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Glowing genes : a revolution in biotechnology

Author: Marc Zimmer
Publisher: Amherst, N.Y. : Prometheus Books, 2005.
Edition/Format:   Book : EnglishView all editions and formats
Database:WorldCat
Summary:
[This book is about a] new area of biotechnology that will help us understand cancer, create new products, improve agriculture, and combat terrorism. For more than 160 million years, green fluorescent protein has existed in one species of jellyfish. In 1994 it was cloned, giving rise to a host of useful and potentially revolutionary applications in biotechnology. Today, researchers are using this ancient glowing  Read more...
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Genre/Form: Popular works
Popular Works
Material Type: Internet resource
Document Type: Book, Internet Resource
All Authors / Contributors: Marc Zimmer
ISBN: 1591022533 9781591022534
OCLC Number: 56614624
Description: 221 p., [8] p. of plates : col. ill. ; 24 cm.
Contents: Living light --
From Pliny's walking stick to burning angels --
Using fireflies to look for life on Mars? --
Shimomura's "squeezate" --
Where is the GFP recipe? Let's photocopy it --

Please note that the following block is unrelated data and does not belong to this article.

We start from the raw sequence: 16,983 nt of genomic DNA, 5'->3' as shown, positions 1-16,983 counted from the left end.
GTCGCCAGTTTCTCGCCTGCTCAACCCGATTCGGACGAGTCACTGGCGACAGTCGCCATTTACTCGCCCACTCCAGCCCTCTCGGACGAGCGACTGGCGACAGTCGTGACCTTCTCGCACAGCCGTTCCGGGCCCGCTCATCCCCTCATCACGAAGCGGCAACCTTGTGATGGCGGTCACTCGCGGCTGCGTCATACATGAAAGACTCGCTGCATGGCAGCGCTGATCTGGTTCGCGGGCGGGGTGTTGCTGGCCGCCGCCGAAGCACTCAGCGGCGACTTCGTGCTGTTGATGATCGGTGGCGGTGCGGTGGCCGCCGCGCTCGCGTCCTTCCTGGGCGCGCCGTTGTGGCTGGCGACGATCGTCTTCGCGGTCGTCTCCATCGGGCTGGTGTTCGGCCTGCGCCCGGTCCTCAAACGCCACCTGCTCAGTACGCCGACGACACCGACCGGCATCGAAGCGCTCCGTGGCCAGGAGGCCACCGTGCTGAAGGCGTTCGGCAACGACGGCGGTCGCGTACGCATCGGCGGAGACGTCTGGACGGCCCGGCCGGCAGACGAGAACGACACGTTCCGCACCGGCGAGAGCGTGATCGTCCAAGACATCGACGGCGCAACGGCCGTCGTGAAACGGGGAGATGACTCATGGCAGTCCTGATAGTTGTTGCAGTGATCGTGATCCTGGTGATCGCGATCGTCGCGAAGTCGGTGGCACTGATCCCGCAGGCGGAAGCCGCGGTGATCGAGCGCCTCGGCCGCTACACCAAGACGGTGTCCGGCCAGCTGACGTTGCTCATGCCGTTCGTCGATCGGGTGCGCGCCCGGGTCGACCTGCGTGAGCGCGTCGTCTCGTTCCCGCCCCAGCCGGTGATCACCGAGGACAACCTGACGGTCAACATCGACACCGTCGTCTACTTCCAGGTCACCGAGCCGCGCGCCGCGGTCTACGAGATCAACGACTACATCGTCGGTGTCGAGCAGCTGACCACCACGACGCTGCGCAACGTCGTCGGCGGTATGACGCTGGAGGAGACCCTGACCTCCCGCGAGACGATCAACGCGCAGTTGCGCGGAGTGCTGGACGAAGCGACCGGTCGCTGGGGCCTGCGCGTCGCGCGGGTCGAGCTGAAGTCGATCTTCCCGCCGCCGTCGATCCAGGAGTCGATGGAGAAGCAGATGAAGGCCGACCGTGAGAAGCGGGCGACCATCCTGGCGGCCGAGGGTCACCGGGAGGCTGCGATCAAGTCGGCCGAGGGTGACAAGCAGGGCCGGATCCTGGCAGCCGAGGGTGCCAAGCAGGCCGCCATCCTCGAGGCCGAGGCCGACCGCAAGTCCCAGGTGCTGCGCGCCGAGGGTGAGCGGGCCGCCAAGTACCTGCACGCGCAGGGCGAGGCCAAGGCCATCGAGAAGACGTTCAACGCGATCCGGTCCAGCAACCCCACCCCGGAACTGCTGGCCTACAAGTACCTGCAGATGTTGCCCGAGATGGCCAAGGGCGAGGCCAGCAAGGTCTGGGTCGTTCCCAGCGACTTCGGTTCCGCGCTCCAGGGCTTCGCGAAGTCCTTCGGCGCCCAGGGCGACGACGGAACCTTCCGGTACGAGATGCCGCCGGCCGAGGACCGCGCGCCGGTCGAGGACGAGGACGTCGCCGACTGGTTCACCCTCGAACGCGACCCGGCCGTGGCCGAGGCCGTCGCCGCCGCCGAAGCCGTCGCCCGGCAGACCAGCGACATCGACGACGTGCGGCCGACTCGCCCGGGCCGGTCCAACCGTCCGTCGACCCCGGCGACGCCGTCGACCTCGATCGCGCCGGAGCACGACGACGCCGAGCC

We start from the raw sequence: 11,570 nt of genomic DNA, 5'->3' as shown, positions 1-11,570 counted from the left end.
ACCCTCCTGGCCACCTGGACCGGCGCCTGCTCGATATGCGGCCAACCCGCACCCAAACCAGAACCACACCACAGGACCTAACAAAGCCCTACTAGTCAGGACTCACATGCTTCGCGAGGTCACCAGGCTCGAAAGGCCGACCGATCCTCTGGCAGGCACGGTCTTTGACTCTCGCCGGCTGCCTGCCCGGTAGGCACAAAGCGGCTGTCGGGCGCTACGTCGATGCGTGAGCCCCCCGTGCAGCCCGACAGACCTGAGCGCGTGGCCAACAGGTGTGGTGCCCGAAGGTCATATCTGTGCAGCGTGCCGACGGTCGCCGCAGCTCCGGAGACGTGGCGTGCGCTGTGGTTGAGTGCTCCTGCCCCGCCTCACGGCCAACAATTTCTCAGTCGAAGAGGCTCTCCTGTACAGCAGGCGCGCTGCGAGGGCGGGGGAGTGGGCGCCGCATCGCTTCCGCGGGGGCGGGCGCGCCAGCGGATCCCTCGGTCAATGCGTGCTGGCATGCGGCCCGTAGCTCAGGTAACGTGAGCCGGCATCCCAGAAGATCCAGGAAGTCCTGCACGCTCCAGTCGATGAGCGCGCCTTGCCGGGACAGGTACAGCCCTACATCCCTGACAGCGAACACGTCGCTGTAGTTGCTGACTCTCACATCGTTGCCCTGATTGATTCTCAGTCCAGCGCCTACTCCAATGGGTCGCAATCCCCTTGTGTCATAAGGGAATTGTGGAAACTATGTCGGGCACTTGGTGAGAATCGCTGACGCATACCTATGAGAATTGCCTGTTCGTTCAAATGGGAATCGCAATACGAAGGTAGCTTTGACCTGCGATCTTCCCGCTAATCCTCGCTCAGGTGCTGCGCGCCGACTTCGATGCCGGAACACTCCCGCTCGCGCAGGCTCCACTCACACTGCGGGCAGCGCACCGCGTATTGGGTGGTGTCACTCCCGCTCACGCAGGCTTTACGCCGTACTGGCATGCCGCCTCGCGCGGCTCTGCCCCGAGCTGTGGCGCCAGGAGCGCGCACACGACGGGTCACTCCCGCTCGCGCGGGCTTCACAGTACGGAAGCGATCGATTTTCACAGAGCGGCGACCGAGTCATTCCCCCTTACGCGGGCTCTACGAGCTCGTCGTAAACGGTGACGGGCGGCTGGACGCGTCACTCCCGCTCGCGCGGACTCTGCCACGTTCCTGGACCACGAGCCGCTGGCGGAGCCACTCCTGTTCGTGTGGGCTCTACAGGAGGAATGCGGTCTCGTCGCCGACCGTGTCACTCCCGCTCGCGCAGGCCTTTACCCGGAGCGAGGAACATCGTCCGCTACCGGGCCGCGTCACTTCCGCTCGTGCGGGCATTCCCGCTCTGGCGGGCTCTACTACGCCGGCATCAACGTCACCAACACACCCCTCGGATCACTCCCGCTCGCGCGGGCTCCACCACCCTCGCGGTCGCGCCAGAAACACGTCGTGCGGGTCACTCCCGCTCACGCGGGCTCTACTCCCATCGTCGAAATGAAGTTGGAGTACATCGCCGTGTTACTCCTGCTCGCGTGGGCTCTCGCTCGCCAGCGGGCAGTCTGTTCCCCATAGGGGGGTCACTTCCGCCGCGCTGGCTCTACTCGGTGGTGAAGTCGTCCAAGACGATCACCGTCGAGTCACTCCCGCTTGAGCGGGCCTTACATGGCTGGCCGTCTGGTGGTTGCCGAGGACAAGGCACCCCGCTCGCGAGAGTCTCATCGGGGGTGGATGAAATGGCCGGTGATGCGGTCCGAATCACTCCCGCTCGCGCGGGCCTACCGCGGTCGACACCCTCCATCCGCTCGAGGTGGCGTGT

The birth of the green fluorescent protein revolution --
Thirsty potatoes and green blood --
Alba, the fluorescent rabbit --
Light in a can --
Red sheep from Russia --
Andi the green monkey and a yellow pig --
Cameleons, flip, fret, frap and camgaroos --
Cancer --
Glowing genes in medicine --
Defense, security, and bioterrorism --
Last light.
Responsibility: Marc Zimmer.
More information:

Abstract:

[This book is about a] new area of biotechnology that will help us understand cancer, create new products, improve agriculture, and combat terrorism. For more than 160 million years, green fluorescent protein has existed in one species of jellyfish. In 1994 it was cloned, giving rise to a host of useful and potentially revolutionary applications in biotechnology. Today, researchers are using this ancient glowing protein to pursue exciting new discoveries, from tracking the process of bacterial infection to detecting chemical and biological agents planted by terrorists. [The author] begins with an overview of the many uses of these glowing genes to kill and image cancer cells, monitor bacterial infections, and light up in the presence of pollution. He then discusses the biological reasons that glowing proteins first evolved in jellyfish and fireflies, and looks at the history of bioluminescence and the dedicated scientists who devoted their careers to explaining this phenomenon. [The author] next turns to the serious, and not-so-serious, uses of fluorescent proteins.-Dust jacket.

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